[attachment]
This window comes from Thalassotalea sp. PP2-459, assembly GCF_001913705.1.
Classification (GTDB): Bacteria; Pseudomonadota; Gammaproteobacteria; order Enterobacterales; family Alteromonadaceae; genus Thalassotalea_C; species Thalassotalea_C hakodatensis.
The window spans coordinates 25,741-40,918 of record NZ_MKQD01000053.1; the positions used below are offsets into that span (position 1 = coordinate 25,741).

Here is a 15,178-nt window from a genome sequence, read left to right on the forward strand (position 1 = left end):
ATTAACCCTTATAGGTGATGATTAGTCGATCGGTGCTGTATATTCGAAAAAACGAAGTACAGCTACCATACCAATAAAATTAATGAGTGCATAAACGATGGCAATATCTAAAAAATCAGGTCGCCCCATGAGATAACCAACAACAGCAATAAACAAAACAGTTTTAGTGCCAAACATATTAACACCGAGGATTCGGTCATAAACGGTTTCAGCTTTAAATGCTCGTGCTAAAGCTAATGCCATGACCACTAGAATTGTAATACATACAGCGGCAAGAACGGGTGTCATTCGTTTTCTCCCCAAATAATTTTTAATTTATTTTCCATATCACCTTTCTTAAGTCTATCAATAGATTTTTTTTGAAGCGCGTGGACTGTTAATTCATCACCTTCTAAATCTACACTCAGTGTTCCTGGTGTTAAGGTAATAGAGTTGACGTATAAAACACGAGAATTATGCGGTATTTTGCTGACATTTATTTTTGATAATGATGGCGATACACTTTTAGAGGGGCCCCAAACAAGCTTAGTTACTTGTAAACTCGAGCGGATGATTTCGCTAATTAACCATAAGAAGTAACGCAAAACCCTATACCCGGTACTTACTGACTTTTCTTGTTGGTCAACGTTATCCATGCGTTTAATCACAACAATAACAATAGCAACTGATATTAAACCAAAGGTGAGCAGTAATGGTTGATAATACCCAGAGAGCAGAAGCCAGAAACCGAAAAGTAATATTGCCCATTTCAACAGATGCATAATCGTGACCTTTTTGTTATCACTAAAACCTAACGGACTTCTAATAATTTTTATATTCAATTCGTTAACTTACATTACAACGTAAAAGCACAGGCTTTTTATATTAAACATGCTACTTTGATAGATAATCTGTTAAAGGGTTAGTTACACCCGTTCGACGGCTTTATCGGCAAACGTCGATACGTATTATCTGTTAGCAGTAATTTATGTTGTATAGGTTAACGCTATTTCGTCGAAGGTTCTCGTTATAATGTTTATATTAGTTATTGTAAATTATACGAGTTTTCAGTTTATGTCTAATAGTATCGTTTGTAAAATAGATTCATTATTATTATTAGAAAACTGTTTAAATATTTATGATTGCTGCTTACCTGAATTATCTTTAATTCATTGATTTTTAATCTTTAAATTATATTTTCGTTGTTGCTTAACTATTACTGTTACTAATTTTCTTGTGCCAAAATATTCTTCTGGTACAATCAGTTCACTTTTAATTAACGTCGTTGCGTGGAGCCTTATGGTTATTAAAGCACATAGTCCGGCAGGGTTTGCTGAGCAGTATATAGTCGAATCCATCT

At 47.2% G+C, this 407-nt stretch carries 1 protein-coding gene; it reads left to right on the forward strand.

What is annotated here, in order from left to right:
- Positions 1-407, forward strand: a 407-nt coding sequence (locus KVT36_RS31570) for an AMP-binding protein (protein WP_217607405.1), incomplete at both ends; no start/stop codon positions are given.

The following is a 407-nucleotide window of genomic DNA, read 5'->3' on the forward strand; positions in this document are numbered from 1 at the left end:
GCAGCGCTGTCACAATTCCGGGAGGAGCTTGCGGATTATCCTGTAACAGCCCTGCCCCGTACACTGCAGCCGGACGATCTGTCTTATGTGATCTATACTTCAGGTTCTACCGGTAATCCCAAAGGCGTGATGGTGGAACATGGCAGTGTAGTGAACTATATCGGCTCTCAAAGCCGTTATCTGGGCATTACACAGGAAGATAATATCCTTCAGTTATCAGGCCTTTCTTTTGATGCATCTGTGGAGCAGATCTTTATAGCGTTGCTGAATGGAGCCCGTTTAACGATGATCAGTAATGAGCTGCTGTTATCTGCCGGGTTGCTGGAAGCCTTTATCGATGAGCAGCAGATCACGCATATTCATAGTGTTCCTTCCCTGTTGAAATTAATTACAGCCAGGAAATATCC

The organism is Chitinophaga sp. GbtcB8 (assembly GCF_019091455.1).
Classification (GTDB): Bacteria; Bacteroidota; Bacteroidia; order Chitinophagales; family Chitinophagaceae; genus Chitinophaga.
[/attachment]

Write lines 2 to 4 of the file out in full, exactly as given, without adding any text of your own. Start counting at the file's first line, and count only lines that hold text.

Classification (GTDB): Bacteria; Pseudomonadota; Gammaproteobacteria; order Enterobacterales; family Alteromonadaceae; genus Thalassotalea_C; species Thalassotalea_C hakodatensis.
The window spans coordinates 25,741-40,918 of record NZ_MKQD01000053.1; the positions used below are offsets into that span (position 1 = coordinate 25,741).

Here is a 15,178-nt window from a genome sequence, read left to right on the forward strand (position 1 = left end):